Last July, I wrote a blog post on opportunity zones and the importance to investors and professionals of forthcoming guidance from the IRS. The first chapter of that guidance was issued in October 2018, and was the subject of my second blog post. Last month the IRS issued additional guidance in the form of more proposed regulations. The latest guidance is generally favorable to real estate investors, and reflects continuing efforts by the Government to promote the purposes and intent of the Opportunity Zone legislation. In this post, I will briefly discuss my top picks related to real estate from the important answers we received in this second round of guidance.
- If a Qualified Opportunity Fund (QOF) sells its assets after the investors’ ten-year holding period, the investors will receive all or almost all of the same benefits they would have received if they had sold their interests in the QOF. Without this most recent guidance, the investors would have to sell their interests in the QOF to avoid tax on their investment’s appreciation. However, if a QOF’s opportunity zone property is an interest in a Qualified Opportunity Zone Business (QOZB) rather than, for example, direct ownership of real estate, it must sell its QOZB interest to achieve favorable results. If the QOZB sells the real estate for more than its basis, that will be a taxable event. There are remaining benefits with respect to particular types of recapture income that can be achieved by an investor selling its interest in a QOF rather than having the QOF sell its assets.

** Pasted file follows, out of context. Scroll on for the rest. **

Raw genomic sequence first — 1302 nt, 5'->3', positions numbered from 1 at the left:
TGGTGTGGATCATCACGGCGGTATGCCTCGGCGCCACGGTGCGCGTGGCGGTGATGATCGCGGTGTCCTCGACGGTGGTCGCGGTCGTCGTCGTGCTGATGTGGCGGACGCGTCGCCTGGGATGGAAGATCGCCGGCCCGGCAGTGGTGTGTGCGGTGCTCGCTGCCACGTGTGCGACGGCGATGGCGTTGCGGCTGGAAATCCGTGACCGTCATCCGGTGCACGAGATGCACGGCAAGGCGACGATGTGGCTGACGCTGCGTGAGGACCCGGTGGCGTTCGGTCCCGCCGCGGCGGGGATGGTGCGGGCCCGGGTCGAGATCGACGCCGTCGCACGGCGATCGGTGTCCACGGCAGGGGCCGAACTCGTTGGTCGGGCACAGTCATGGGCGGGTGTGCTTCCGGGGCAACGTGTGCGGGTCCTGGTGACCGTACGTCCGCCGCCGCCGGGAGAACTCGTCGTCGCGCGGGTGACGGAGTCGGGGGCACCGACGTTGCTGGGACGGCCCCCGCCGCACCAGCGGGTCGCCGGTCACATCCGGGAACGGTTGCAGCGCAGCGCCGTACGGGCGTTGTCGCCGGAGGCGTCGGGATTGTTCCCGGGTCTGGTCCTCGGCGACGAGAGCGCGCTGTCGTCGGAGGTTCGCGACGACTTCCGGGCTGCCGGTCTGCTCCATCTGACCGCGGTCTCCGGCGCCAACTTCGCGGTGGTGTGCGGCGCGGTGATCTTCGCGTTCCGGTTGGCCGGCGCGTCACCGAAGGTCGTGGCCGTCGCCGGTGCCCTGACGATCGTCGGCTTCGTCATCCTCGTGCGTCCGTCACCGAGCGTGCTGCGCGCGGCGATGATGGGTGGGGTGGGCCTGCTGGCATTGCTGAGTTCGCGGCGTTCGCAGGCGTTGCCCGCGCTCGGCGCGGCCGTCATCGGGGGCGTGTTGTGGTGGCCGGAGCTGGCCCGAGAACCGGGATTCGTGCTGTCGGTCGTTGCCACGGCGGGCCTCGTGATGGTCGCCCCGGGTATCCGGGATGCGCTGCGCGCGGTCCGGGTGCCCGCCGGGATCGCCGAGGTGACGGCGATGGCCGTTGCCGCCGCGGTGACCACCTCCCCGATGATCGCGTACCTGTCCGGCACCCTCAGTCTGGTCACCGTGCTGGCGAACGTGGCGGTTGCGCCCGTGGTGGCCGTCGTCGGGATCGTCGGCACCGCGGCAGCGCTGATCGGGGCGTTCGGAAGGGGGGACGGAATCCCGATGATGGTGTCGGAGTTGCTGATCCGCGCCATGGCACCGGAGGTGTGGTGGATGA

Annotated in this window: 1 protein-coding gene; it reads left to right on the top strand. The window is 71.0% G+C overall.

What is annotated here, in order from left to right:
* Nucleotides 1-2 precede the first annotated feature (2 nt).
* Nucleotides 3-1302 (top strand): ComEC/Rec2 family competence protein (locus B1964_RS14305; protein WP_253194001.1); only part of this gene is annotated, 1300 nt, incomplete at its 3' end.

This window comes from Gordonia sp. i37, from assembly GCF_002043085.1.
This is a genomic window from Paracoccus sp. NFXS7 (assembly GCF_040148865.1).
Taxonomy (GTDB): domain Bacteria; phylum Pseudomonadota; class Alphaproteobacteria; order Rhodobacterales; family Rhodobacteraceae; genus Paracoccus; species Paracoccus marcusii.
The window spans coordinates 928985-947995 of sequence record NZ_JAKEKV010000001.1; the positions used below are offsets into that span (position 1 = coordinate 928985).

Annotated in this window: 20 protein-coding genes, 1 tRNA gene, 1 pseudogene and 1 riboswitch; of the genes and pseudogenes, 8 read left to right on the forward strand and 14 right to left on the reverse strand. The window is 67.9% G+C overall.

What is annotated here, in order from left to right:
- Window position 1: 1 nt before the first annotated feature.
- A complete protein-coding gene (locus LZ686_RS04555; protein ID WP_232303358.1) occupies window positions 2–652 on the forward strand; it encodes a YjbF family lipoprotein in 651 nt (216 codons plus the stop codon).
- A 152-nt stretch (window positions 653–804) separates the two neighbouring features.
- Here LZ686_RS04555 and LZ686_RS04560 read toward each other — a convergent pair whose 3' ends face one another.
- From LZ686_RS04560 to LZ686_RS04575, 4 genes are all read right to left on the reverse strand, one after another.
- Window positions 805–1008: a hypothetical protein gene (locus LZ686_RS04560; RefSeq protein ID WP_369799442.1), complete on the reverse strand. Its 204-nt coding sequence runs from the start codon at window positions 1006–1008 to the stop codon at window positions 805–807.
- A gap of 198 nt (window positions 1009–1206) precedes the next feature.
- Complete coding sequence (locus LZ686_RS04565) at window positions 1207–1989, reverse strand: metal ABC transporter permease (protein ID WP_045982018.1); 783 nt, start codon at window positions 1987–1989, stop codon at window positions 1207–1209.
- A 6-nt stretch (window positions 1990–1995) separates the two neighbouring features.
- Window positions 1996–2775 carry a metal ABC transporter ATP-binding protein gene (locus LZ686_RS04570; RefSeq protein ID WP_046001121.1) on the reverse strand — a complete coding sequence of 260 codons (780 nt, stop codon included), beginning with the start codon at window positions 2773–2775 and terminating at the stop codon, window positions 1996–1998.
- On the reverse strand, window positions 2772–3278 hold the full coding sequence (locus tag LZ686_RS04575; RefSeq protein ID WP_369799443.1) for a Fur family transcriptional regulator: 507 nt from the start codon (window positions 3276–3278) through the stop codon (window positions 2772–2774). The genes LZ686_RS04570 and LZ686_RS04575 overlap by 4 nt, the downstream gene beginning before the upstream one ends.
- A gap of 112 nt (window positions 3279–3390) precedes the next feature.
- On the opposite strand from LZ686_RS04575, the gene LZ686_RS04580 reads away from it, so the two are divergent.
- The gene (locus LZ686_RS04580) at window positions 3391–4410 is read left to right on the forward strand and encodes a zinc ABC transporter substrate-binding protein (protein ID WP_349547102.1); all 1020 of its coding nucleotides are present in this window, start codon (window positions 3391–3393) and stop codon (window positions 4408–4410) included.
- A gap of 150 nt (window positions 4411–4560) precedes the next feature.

- The guidance is quite favorable with respect to the subject of leasing. I mention two significant points here. Except for engaging solely in triple net leasing, leasing real property will be treated as the active conduct of a trade or business by a landlord QOZB, with the result that the ownership of an interest in the QOZB will count toward the 90% test applied to QOFs. A tenant QOZB may lease real estate (even from a related party, subject to certain limitations) and use the real estate in a business to satisfy applicable tests.
- Distributions to an investor will not trigger tax on previously deferred gains, subject to some important limitations. The distributions must not exceed an investor’s basis in its investment and the distributions must not run afoul of what are commonly referred to as the “disguised sales rules.” As a practical matter, this means that distributions that do not exceed taxable income from operations and distributions from most refinancing transactions that occur more than two years after the investor's investment will not trigger tax on previously deferred gains.
- Death bequests of QOF interests will not trigger inclusion of deferred gains as taxable income, and the holding period clocks (five, seven, and 10 year periods) will not restart. However, lifetime gifts of QOF interests will trigger such inclusion. I leave it to the reader to decide which is preferable.
- The guidance from the IRS also liberalizes a key test. Under previous guidance, a QOF had to pass the opportunity zone property ownership tests on the sooner of (a) six months from the investment or (b) the end of its tax year. This meant that if an investment was made one day before the end of the QOF’s tax year, there would only be one day to comply with the test. The new guidance allows the QOF to ignore investments received during the previous six months if they are held in cash or cash equivalents.
As with previous guidance, the IRS requests comments on several of the issues it has addressed and anticipates more guidance in the coming months. So stay tuned for the next exciting installment of this blog.I would like to thank Michael Lortz, CPA at Geffen Mesher, for his helpful brainstorming of QOF issues with me. Any errors in this post are mine not his.